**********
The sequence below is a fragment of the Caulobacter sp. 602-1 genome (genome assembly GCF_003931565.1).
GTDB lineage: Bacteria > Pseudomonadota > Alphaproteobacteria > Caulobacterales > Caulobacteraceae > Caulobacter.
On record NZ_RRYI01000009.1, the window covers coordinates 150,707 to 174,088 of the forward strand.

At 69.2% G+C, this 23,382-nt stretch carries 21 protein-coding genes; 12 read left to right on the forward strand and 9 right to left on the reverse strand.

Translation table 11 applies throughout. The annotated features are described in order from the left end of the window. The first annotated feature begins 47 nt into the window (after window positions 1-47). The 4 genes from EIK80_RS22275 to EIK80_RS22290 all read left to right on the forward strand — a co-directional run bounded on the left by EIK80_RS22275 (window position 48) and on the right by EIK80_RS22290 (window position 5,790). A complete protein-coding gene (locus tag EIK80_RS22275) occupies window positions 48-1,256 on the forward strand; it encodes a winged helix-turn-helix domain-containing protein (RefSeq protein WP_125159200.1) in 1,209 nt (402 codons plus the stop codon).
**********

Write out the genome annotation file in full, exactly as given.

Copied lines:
The sequence below is a fragment of the Caulobacter sp. 602-1 genome (genome assembly GCF_003931565.1).
GTDB lineage: Bacteria > Pseudomonadota > Alphaproteobacteria > Caulobacterales > Caulobacteraceae > Caulobacter.
On record NZ_RRYI01000009.1, the window covers coordinates 150,707 to 174,088 of the forward strand.

At 69.2% G+C, this 23,382-nt stretch carries 21 protein-coding genes; 12 read left to right on the forward strand and 9 right to left on the reverse strand.

Translation table 11 applies throughout. The annotated features are described in order from the left end of the window. The first annotated feature begins 47 nt into the window (after window positions 1-47). The 4 genes from EIK80_RS22275 to EIK80_RS22290 all read left to right on the forward strand — a co-directional run bounded on the left by EIK80_RS22275 (window position 48) and on the right by EIK80_RS22290 (window position 5,790). A complete protein-coding gene (locus tag EIK80_RS22275) occupies window positions 48-1,256 on the forward strand; it encodes a winged helix-turn-helix domain-containing protein (RefSeq protein WP_125159200.1) in 1,209 nt (402 codons plus the stop codon).